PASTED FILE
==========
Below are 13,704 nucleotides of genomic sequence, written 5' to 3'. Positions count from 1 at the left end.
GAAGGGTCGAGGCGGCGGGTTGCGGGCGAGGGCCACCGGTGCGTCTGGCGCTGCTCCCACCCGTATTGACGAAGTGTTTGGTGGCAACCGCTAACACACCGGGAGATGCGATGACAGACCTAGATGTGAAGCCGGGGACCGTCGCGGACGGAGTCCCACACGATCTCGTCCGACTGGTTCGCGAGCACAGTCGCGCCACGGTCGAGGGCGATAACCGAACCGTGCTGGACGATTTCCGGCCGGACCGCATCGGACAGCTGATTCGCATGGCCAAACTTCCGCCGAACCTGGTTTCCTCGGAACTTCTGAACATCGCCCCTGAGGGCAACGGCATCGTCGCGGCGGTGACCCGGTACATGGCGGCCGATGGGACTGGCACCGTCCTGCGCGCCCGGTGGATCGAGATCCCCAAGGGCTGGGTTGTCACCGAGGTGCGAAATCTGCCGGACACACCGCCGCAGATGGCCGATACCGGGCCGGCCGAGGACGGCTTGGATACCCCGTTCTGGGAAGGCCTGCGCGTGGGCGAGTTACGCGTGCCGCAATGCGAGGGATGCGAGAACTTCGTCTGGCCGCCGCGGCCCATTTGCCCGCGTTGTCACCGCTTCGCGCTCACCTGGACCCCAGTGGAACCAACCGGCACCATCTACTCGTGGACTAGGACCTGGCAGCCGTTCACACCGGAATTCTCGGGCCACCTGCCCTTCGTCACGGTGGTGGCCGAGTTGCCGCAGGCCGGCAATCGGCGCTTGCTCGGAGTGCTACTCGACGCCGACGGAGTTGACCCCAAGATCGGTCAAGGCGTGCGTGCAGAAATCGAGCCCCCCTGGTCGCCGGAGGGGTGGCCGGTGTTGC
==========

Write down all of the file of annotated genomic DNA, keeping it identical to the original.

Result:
Below are 13,704 nucleotides of genomic sequence, written 5' to 3'. Positions count from 1 at the left end.
GAAGGGTCGAGGCGGCGGGTTGCGGGCGAGGGCCACCGGTGCGTCTGGCGCTGCTCCCACCCGTATTGACGAAGTGTTTGGTGGCAACCGCTAACACACCGGGAGATGCGATGACAGACCTAGATGTGAAGCCGGGGACCGTCGCGGACGGAGTCCCACACGATCTCGTCCGACTGGTTCGCGAGCACAGTCGCGCCACGGTCGAGGGCGATAACCGAACCGTGCTGGACGATTTCCGGCCGGACCGCATCGGACAGCTGATTCGCATGGCCAAACTTCCGCCGAACCTGGTTTCCTCGGAACTTCTGAACATCGCCCCTGAGGGCAACGGCATCGTCGCGGCGGTGACCCGGTACATGGCGGCCGATGGGACTGGCACCGTCCTGCGCGCCCGGTGGATCGAGATCCCCAAGGGCTGGGTTGTCACCGAGGTGCGAAATCTGCCGGACACACCGCCGCAGATGGCCGATACCGGGCCGGCCGAGGACGGCTTGGATACCCCGTTCTGGGAAGGCCTGCGCGTGGGCGAGTTACGCGTGCCGCAATGCGAGGGATGCGAGAACTTCGTCTGGCCGCCGCGGCCCATTTGCCCGCGTTGTCACCGCTTCGCGCTCACCTGGACCCCAGTGGAACCAACCGGCACCATCTACTCGTGGACTAGGACCTGGCAGCCGTTCACACCGGAATTCTCGGGCCACCTGCCCTTCGTCACGGTGGTGGCCGAGTTGCCGCAGGCCGGCAATCGGCGCTTGCTCGGAGTGCTACTCGACGCCGACGGAGTTGACCCCAAGATCGGTCAAGGCGTGCGTGCAGAAATCGAGCCCCCCTGGTCGCCGGAGGGGTGGCCGGTGTTGC